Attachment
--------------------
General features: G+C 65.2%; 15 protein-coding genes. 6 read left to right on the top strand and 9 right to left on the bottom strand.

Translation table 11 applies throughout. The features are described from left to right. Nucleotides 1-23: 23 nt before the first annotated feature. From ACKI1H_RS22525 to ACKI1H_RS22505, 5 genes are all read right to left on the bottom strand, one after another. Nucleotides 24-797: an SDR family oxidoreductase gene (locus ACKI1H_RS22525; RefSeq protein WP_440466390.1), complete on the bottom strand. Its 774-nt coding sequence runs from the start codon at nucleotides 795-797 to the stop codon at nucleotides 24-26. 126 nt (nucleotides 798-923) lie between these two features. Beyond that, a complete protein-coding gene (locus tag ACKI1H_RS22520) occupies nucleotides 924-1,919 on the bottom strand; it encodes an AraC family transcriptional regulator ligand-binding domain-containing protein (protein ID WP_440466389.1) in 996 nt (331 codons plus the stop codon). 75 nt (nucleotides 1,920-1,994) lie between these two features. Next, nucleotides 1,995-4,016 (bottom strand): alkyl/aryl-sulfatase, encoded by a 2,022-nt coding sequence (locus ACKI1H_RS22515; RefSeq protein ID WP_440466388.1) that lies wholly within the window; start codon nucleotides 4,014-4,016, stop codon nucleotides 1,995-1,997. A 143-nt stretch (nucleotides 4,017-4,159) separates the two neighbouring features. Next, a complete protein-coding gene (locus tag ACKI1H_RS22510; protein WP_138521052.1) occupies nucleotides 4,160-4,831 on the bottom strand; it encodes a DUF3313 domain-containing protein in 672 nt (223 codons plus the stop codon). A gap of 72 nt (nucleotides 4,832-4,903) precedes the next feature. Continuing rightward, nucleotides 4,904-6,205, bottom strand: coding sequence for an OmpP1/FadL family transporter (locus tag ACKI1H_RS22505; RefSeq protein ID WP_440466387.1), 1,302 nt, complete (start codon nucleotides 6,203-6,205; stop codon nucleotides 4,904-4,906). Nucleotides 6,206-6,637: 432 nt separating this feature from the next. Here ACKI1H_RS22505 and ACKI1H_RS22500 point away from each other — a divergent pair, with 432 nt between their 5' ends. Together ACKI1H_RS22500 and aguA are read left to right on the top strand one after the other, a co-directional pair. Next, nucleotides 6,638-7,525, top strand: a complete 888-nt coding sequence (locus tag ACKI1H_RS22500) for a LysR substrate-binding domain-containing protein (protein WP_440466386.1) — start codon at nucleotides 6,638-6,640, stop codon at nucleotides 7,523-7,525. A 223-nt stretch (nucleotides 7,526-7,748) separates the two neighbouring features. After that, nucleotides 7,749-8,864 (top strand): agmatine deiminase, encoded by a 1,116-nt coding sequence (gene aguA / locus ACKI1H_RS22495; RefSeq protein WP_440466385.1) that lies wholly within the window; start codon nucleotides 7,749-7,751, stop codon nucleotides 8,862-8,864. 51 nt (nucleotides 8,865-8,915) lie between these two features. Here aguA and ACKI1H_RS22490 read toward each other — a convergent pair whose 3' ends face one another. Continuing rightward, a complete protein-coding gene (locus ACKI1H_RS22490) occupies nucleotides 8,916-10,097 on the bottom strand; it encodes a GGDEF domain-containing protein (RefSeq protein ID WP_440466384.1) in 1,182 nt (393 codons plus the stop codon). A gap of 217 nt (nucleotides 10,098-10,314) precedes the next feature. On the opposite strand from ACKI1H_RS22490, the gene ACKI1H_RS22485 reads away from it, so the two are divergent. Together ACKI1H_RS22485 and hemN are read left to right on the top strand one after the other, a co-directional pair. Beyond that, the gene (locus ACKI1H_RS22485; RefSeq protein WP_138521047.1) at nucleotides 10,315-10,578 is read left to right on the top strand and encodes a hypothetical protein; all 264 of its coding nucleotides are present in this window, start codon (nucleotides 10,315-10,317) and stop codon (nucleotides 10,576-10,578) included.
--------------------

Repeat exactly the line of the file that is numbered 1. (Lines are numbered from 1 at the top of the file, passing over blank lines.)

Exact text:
General features: G+C 65.2%; 15 protein-coding genes. 6 read left to right on the top strand and 9 right to left on the bottom strand.